In a grave warning, the United Nations Secretary-General, Antonio Guterres, has declared that “humanity is in a dangerous situation” following the record-breaking heatwave in July 2023, making it the hottest month ever recorded on Earth.
Data published by the United Nations (UN), the European climate agency, and the Copernicus institution revealed that the average temperature during the first three weeks of July 2023 was significantly higher than the previous record set in 2019.
Alarmingly, 21 out of the 30 hottest days ever recorded occurred during July 2023.
A separate analysis of the July temperatures conducted by weather scientist Karsten Haustein from Leipzig University indicated that July 2023 was approximately 0.2 degrees Celsius warmer than July 2019.
Dr. Haustein went on to express that not only was July 2023 the hottest month in recorded history, but it might also be the hottest in thousands, if not tens of thousands, of years.
Global temperatures in July 2023 were 1.5 degrees Celsius (2.7 degrees Fahrenheit) higher than the average July temperatures before the industrial era, according to data from the World Meteorological Organization (WMO) and the Copernicus Earth Observation Program of the European Union (EU).
The increase in global average temperatures, driven by the burning of fossil fuels, has exacerbated extreme weather events by trapping sunlight and creating a greenhouse effect around the planet.
“All of this is entirely consistent with repeated predictions and warnings. The only surprise is the speed of the changes. Climate change is here, frightening, and this is just the beginning.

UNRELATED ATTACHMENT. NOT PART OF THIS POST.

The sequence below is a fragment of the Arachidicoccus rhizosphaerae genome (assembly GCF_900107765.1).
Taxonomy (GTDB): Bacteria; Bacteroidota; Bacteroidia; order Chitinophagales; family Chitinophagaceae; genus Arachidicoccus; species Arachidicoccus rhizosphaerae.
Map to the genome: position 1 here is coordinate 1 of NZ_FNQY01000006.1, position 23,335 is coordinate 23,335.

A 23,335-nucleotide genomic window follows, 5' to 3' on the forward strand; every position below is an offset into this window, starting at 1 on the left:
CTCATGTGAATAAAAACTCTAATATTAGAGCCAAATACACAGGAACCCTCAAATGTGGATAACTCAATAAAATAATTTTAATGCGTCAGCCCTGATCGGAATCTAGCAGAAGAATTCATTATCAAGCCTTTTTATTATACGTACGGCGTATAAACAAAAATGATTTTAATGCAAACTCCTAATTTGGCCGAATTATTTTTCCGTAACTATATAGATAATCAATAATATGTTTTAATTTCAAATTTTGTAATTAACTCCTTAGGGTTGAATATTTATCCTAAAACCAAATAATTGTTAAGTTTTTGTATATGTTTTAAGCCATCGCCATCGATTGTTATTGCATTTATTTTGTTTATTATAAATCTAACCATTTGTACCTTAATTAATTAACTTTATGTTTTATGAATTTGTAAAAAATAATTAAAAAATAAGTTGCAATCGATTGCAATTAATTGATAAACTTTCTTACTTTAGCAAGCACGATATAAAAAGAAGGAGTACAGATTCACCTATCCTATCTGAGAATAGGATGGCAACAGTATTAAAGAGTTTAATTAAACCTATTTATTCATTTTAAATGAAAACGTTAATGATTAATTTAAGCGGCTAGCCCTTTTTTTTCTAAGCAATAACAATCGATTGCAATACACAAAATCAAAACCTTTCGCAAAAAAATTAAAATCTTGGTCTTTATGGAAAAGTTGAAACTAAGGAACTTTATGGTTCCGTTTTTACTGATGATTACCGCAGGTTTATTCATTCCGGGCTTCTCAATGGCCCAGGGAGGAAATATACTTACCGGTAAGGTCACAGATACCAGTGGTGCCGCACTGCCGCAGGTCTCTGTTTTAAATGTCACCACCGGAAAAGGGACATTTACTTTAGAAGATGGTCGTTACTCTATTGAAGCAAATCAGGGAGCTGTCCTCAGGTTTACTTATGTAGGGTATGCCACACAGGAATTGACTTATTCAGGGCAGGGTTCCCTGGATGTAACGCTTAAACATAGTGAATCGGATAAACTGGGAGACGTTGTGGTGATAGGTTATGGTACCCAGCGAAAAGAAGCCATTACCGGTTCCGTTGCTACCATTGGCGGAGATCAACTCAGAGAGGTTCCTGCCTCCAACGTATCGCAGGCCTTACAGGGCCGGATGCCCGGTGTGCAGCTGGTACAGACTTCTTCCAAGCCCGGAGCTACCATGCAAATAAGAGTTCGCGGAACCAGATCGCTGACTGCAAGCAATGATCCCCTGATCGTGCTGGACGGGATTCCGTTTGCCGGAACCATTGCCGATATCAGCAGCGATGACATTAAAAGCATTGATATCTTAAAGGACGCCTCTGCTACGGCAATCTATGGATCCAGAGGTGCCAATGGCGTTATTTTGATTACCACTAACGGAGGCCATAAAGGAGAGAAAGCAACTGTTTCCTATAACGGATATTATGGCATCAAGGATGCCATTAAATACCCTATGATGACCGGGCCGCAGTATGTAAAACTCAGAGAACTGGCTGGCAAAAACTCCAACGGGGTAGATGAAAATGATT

The era of global warming is over. The era of global boiling has arrived,” Guterres stated, as quoted by The Guardian on Tuesday (1 Aug).
The scorching heatwave has swept across various parts of the world, affecting southern Europe, Southeast Asia, North Africa, and the United States.
High temperatures have resulted in devastating wildfires in Greece, Canada, and Algeria.
On 16 July, a temperature of 52.2 degrees Celsius was recorded at the Sanbao weather monitoring station in Turpan, Xinjiang province, China, setting a new record for the country. Even in the Antarctic, which is currently in winter, temperatures have broken previous records.
The impact of these extreme temperatures on Earth’s inhabitants has been significant.
Associate Professor Sarah Perkins-Kirkpatrick, a weather scientist from the University of New South Wales, highlighted the suffering caused by temperatures exceeding 40 degrees Celsius (104 degrees Fahrenheit) during heatwaves in places like Italy and Greece. She emphasized the difficulty of adapting to such extreme conditions, regardless of one’s resilience.
In his address, UN Secretary-General António Guterres called for faster and more ambitious action, including new greenhouse gas reduction targets from G-20 nations and increased investment in climate-related initiatives.
“The air we breathe is no longer safe, the heat is unbearable, and benefiting from fossil fuels while taking no climate action is no longer acceptable. There is no more doubt, no more excuses, no more waiting for others to act first. There is no more time for that,” he asserted.
Guterres believes that it is still possible to limit global temperature rise to 1.5 degrees Celsius and avoid the worst climate scenarios, but only through swift and dramatic climate action.
He acknowledged some progress, such as the strong emergence of renewable energy and positive steps taken by sectors like shipping. However, he emphasized that the acceleration of temperature rise demands an equally accelerated response.
“We have made some progress, but it’s not enough or not fast enough,” Guterres stated. The urgency of the situation calls for immediate, united, and bold measures from nations and individuals alike to combat the escalating climate crisis.